The Hot List for Emergency and Family Caregivers

04 Dec

The Hot List for Emergency and Family Caregivers

Our Care To Caregiver program http://caretocaregiver.org/ is working on a new Red Emergency Binder (working title) to assist unpaid family caregivers. It’s important to be prepared and armed with all the right information. If you know any caregivers, please share this form with them.

hot-list

We’ve created this Hot List as a prelude to the binder. It’s vital information about the loved-one you are caring for. It should be on or near your loved-one at all times.   If you are a frequent user of 9-1-1 and emergency services, there is a program called Vial of Life where you can get free decals and print out their form. Many Counties across the US use this program where the EMT and Fire Departments look for the decal.   http://www.vialoflife.com/

 

Our Red Emergency Binder is going to be a “starter kit” and will go into much detail and include such forms as Advanced Directives, Do Not Resuscitate (DNR), Power of Attorney, and Physician Orders for Life Sustaining Treatment (POLST). We want this to be a tool to start the conversation, especially if you are taking care of an elderly parent. We’ll give you tips and checklists to get you started. Later we will develop a series of binders that cover about 30 different topics comprehensively. Caregiving is complex, stressful, and simmers big doses of emotions. Our goal is to prepare you…sons, daughters, husbands, wives, family, and friends who are facing caregiving.

 

In the meantime, our great County of San Diego, Department of Aging and Independence Services (AIS) has produced a really great starter kit. You can get the PDF here:

http://caretocaregiver.org/free/   It’s a great handbook.

 

We would love to hear from you and get any ideas, topics, or tips that you would like to see. Our mission is to preserve the health and wellbeing of unpaid family caregivers so that you can give the best care to your loved one. And stay sane at the same time!

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4 comments

  1. Anna,
    I saw this piece and wanted to share, not on FB. The idea of helping caregivers prepare a
    “red binder” to gather all essential information in one place seems like a really solid and stress reducing one. I thought you’d like to look at this.

    Reply
    1. Dear Anna,
      We’d like to see whatever you have found that will help us build the Red Binder. Please email me at Danny.Howard@CareToCaregiver.org
      Thank you so much.

      Reply
  2. Marissa
    Your website is awesome and a lifesaver, to say the least, I found your article “Being a Caregiver Can Cost You’re your Career” relevant to my current situation. Recently, I lost my job as Dispatcher having a background in Law Enforcement; I’m due to graduate in the Fall of 2018 with my Bachelors in Human Development and Family Science thereby I’m hopeful in maintaining a sense of connectedness. Oddly enough after having grown up in a household where my mom was and is the primary caregiver for my sister, who was hurt while serving in the military, I know all too well the effects and signs of “Caregiver Burnout.”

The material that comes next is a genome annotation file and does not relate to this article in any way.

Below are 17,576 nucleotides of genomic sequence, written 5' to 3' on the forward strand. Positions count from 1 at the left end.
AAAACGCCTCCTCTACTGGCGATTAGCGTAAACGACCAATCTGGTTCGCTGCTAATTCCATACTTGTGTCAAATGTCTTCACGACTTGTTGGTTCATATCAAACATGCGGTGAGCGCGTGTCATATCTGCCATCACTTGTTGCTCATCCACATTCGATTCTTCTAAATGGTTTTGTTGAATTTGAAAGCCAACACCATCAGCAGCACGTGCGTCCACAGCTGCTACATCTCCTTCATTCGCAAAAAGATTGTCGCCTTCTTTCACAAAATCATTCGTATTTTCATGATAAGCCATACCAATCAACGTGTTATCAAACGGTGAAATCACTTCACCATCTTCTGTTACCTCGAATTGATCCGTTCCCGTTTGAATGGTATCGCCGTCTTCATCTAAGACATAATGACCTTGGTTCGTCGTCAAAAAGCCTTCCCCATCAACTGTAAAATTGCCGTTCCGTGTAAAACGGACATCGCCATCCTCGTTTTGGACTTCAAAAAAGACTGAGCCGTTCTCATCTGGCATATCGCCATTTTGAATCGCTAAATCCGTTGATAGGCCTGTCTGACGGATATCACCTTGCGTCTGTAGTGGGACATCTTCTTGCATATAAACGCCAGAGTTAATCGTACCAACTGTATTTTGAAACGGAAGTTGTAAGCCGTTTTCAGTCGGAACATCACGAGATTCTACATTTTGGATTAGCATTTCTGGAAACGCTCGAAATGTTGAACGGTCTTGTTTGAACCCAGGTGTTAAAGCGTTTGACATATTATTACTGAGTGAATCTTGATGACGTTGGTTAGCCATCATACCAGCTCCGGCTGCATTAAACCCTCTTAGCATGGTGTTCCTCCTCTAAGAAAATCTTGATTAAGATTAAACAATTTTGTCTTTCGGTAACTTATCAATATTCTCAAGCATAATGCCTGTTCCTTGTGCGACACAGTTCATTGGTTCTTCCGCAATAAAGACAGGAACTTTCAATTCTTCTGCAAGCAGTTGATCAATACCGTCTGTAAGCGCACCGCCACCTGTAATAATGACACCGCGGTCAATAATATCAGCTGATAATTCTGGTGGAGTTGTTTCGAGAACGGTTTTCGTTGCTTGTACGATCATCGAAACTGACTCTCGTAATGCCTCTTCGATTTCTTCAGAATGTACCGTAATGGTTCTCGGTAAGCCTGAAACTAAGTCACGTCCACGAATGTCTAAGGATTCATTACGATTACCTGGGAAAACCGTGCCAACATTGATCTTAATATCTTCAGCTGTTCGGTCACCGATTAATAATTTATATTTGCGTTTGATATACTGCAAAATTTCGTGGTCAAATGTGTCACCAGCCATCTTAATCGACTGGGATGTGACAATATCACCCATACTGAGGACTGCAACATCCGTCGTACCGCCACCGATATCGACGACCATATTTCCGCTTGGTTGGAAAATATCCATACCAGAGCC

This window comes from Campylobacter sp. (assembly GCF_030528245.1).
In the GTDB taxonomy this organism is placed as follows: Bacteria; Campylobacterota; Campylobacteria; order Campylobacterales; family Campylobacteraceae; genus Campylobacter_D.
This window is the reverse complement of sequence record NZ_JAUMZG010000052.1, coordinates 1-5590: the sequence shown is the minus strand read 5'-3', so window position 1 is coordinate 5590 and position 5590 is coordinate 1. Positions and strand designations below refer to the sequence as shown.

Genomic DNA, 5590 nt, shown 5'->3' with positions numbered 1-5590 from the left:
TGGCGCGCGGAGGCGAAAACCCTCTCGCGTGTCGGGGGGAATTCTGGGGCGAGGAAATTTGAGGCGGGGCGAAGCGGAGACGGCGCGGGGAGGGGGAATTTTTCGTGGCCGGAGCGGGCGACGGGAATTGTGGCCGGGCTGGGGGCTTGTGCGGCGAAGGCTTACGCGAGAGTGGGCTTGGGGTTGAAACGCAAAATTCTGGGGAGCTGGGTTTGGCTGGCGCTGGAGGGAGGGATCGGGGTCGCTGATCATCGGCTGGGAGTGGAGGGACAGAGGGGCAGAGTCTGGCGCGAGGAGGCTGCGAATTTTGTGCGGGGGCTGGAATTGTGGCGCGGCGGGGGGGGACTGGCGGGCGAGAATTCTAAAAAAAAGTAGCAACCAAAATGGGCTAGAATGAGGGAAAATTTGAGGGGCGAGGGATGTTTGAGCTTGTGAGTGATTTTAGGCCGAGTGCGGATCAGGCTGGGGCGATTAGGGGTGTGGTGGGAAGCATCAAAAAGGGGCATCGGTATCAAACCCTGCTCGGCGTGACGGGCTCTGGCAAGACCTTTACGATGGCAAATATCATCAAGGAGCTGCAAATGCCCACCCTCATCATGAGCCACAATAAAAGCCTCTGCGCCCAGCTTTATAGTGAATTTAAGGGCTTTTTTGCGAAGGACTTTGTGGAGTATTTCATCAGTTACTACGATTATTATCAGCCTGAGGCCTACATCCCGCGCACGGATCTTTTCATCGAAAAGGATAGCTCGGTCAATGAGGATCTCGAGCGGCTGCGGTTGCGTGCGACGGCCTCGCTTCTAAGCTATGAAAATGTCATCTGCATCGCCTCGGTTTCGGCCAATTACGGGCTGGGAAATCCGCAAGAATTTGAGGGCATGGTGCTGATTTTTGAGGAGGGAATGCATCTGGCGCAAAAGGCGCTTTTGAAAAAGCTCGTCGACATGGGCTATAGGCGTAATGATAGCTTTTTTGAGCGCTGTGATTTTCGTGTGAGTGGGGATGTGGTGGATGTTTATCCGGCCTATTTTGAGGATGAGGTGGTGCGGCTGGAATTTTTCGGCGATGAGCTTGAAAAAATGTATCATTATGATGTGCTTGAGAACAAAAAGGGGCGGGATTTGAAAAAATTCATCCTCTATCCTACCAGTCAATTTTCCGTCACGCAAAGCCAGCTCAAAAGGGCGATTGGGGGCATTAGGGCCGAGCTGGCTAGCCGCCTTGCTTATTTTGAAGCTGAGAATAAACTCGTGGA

My Sister has injured in 1975 which left her as a quadriplegic, entirely dependent on our mother, although the military compensation covered her 100%, I’m not sure if this was a blessing or a curse, at the time I was nine years old. When I said that our mom was the primary caregiver, I mean the only caregiver. Jumping ahead, as time progressed, their roles changed tremendously, as mom would pacify and was there for my sister’s every beck-and-call; mom became isolated from relatives and a healthy social life that she enjoyed. She, of course, had to give up her job, and more importantly her powers as “head of the house” whereas my sister gained the role of “Head of House” and primary decision maker. It wasn’t until I began studying “Family Development” that three words help me to regain my sanity; “Parentification, Adultification and Enmeshment and the importance of setting “Healthy Boundaries.” I know that this might sound crazy but to learn that this phenomenon was tangible and that it occurs more times than I previously realized gave me a sense of solace. I gave my short background to recommend for your Red Binder to include topics on ways that caregivers can maintain their identity and to inform of the dangers of failing to first and foremost take care of themselves. Keep your personal interest and hobbies, continue to socialize with others outside and away from the circle of caregiver.

    Reply
    1. Marissa,
      Thank you for sharing your first hand observations and experiences. It seems that you have found an invaluable niche in education on Family Development. We would be honored and appreciate you sharing what you’re learning about the dynamics of Parentification, Adultification and Enmeshment as they relate to a family caregiver’s journey. How ever we can help families and bring some enlightenment to their journey so that they can find some solace. We hope to hear more from you soon.

      Reply

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